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Money Stocks sink as trade war heats up with new tariff threats

18:51  11 july  2018
18:51  11 july  2018 Source:   msn.com

Economist: tariff threat is a 'sledge hammer'

  Economist: tariff threat is a 'sledge hammer' TORONTO - The Trump administration's tariff threats have the potential to drive companies currently operating in Canada out of the country, the president of a Canadian automotive association said Tuesday. The United States has already imposed tariffs on the steel and aluminum industries and has threatened to impose a 25 per cent levy on Canadian-made autos. The tariffs could make Canadian-made products uncompetitive and add $6,000, $10,000 or more to the cost of a vehicle, said David Adams, president of Global Automakers of Canada, at an event sponsored by the Economics Club of Canada.

Trader Jonathan Corpina works on the floor of the New York Stock Exchange, Wednesday, July 11, 2018. Stocks are opening lower on Wall Street TRADE TENSION: China's government said it will take "firm and forceful measures" if the Trump administration goes ahead with its threat of tariff hikes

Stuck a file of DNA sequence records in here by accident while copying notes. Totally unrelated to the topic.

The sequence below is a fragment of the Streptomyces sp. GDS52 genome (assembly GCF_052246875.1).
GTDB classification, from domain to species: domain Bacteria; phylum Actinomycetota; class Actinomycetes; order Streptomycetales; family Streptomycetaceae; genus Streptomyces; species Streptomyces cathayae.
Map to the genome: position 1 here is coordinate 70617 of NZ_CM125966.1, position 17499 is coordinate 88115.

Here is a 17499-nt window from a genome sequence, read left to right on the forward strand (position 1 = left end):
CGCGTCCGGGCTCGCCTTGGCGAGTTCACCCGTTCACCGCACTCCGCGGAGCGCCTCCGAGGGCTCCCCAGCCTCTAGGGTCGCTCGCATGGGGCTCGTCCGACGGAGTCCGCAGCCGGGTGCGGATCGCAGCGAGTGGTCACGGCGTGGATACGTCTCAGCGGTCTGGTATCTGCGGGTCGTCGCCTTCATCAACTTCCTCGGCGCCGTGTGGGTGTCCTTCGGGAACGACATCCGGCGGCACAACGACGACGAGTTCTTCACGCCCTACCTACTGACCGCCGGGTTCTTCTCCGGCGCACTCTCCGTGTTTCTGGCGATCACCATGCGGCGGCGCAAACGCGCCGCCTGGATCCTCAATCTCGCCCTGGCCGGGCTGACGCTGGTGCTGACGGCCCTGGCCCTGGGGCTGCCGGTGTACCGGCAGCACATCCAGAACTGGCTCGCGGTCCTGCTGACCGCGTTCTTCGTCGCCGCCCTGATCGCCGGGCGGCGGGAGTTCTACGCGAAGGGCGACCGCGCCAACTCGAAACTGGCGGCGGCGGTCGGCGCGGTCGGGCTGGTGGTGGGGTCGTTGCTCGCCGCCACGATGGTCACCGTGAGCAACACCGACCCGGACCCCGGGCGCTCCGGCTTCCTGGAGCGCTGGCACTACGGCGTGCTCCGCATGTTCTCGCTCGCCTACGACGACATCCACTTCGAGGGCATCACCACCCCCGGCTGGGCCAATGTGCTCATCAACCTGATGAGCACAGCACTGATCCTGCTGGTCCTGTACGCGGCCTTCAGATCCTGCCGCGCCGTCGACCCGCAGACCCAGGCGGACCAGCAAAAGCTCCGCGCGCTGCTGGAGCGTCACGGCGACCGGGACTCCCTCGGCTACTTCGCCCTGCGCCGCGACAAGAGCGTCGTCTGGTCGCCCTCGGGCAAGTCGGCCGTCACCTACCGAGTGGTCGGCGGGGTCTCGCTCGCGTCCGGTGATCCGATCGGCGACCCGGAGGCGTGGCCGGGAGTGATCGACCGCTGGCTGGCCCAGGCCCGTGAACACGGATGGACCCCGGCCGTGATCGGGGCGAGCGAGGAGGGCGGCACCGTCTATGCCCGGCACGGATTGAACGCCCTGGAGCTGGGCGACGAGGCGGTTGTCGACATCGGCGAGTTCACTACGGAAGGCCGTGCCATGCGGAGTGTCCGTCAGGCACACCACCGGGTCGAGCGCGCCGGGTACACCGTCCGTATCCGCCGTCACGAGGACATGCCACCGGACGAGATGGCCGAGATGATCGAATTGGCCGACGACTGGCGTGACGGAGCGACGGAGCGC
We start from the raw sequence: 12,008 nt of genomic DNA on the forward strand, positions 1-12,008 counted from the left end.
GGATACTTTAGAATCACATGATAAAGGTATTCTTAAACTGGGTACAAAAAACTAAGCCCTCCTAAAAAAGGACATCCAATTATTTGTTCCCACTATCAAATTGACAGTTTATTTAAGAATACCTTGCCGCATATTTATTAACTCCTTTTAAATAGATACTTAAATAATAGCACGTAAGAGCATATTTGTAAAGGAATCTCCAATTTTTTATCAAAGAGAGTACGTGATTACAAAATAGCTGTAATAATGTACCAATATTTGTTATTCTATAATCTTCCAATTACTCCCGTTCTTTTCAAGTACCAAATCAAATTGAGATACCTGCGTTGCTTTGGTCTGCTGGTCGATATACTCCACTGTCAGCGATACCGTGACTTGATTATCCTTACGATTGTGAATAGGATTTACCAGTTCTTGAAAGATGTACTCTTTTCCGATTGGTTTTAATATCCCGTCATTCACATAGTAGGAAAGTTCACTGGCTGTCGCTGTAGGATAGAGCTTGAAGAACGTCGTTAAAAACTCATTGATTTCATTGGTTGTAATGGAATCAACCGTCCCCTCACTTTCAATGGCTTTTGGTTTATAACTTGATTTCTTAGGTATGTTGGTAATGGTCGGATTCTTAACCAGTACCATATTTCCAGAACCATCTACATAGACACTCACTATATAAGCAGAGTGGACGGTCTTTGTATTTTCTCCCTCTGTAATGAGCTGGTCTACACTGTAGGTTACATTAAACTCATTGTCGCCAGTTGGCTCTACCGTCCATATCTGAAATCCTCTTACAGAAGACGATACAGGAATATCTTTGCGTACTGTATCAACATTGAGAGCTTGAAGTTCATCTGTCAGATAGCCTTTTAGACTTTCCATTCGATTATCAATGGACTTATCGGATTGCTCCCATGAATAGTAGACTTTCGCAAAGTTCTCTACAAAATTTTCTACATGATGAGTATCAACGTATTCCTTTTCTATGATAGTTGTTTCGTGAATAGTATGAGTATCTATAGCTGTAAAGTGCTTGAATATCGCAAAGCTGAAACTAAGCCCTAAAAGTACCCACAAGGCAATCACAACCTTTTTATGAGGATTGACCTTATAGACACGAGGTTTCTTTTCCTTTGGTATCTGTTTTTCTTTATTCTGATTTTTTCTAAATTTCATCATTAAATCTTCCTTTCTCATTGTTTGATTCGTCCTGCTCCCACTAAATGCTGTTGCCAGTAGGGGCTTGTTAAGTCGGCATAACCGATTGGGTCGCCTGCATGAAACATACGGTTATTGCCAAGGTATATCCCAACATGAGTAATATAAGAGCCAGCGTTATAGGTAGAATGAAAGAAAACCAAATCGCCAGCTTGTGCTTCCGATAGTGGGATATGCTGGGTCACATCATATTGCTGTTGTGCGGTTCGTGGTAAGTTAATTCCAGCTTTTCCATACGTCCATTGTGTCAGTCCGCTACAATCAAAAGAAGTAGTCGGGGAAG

NEW YORK (AP) — Global stock indexes are falling Wednesday after the Trump administration released a list of 0 billion in goods that could be The S&P 500 had risen for four days in a row and it closed at a five-month high Tuesday. TARIFF THREATS : The Trump administration's list includes

FILE - In this Oct. 25, 2016, file photo, a pedestrian walks past the New York Stock Exchange. The U.S. stock market opens at 9:30 a.m. EDT on Wednesday, July 11, 2018. (AP Photo/Mary Altaffer, File): In this Oct. 25, 2016, file photo, a pedestrian walks past the New York Stock Exchange. © The Associated Press In this Oct. 25, 2016, file photo, a pedestrian walks past the New York Stock Exchange.

NEW YORK — Global stock indexes are falling Wednesday after the Trump administration released a list of $200 billion in goods that could be hit with tariffs and China said it would to retaliate. Energy and industrial companies and basic materials makers are taking some of the worst losses.

KEEPING SCORE: The S&P 500 index lost 10 points, or 0.4 percent, to 2,783 as of 11:10 a.m. Eastern time. The Dow Jones Industrial Average dropped 123 points, or 0.5 percent, to 24,796. The Nasdaq composite fell 26 points, or 0.3 percent, to 7,732. The Russell 2000, an index of smaller and more U.S.-focused companies, gave up 4 points, or 0.2 percent, to 1,691.